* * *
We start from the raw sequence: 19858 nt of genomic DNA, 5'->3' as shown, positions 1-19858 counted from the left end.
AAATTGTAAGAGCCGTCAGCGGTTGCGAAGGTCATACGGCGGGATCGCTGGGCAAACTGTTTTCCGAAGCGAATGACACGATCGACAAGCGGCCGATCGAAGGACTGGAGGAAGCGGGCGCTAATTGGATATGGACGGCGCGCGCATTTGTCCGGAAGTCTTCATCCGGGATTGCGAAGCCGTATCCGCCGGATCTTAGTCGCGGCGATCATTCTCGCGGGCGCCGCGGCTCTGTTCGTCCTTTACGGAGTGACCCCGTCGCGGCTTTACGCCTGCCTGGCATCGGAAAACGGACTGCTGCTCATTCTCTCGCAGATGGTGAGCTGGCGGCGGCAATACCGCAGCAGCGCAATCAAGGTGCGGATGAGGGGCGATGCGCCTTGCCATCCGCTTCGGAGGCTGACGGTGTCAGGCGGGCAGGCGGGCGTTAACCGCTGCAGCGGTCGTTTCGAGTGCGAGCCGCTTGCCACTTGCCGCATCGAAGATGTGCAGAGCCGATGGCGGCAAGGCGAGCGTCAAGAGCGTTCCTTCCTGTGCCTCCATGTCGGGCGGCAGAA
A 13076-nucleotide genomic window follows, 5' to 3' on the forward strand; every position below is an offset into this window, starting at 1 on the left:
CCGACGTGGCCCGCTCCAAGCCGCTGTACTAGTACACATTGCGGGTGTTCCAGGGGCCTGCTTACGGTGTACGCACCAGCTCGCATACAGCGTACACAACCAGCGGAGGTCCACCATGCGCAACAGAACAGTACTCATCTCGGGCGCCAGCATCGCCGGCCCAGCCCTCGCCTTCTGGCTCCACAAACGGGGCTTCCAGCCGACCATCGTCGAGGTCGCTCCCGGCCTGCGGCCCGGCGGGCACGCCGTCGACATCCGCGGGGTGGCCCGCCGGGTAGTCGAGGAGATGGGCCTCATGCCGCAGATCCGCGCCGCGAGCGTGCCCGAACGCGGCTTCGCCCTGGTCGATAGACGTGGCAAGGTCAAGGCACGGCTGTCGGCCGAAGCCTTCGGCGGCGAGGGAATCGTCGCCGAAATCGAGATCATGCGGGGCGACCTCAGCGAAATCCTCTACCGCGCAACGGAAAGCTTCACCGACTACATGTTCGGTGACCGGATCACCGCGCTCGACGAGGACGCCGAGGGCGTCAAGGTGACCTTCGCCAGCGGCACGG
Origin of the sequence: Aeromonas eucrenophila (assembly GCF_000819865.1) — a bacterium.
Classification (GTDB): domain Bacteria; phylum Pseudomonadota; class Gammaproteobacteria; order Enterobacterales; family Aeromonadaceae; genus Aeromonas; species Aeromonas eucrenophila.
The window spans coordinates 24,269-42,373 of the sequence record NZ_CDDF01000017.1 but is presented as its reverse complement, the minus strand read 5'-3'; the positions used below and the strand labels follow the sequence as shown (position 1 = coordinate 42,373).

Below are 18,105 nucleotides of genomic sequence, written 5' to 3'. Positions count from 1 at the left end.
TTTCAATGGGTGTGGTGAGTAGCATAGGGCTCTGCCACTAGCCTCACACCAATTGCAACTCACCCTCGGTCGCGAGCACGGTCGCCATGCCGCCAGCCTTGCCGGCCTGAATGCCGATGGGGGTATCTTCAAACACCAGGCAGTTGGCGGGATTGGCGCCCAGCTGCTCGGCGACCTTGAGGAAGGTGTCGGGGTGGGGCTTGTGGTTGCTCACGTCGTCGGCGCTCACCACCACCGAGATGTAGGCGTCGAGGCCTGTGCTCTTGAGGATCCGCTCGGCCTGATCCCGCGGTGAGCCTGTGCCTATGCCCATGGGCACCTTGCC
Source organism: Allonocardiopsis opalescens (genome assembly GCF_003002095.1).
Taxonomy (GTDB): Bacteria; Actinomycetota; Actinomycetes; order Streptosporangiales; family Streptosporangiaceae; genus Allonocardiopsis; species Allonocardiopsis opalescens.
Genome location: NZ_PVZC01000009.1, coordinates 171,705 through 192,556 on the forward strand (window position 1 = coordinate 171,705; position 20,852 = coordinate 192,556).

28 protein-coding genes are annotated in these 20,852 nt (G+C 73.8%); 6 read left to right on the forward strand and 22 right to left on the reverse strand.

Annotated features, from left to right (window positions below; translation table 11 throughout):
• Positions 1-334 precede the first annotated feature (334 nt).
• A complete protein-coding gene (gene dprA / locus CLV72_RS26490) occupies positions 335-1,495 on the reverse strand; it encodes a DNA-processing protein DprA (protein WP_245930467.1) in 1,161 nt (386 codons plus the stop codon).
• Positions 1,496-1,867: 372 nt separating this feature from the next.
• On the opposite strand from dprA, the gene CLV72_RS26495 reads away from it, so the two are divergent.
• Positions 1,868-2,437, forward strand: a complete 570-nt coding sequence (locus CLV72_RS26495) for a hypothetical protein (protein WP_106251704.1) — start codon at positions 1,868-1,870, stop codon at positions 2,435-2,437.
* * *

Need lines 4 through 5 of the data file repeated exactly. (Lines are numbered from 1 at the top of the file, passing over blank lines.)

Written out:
CCGACGTGGCCCGCTCCAAGCCGCTGTACTAGTACACATTGCGGGTGTTCCAGGGGCCTGCTTACGGTGTACGCACCAGCTCGCATACAGCGTACACAACCAGCGGAGGTCCACCATGCGCAACAGAACAGTACTCATCTCGGGCGCCAGCATCGCCGGCCCAGCCCTCGCCTTCTGGCTCCACAAACGGGGCTTCCAGCCGACCATCGTCGAGGTCGCTCCCGGCCTGCGGCCCGGCGGGCACGCCGTCGACATCCGCGGGGTGGCCCGCCGGGTAGTCGAGGAGATGGGCCTCATGCCGCAGATCCGCGCCGCGAGCGTGCCCGAACGCGGCTTCGCCCTGGTCGATAGACGTGGCAAGGTCAAGGCACGGCTGTCGGCCGAAGCCTTCGGCGGCGAGGGAATCGTCGCCGAAATCGAGATCATGCGGGGCGACCTCAGCGAAATCCTCTACCGCGCAACGGAAAGCTTCACCGACTACATGTTCGGTGACCGGATCACCGCGCTCGACGAGGACGCCGAGGGCGTCAAGGTGACCTTCGCCAGCGGCACGG
Origin of the sequence: Aeromonas eucrenophila (assembly GCF_000819865.1) — a bacterium.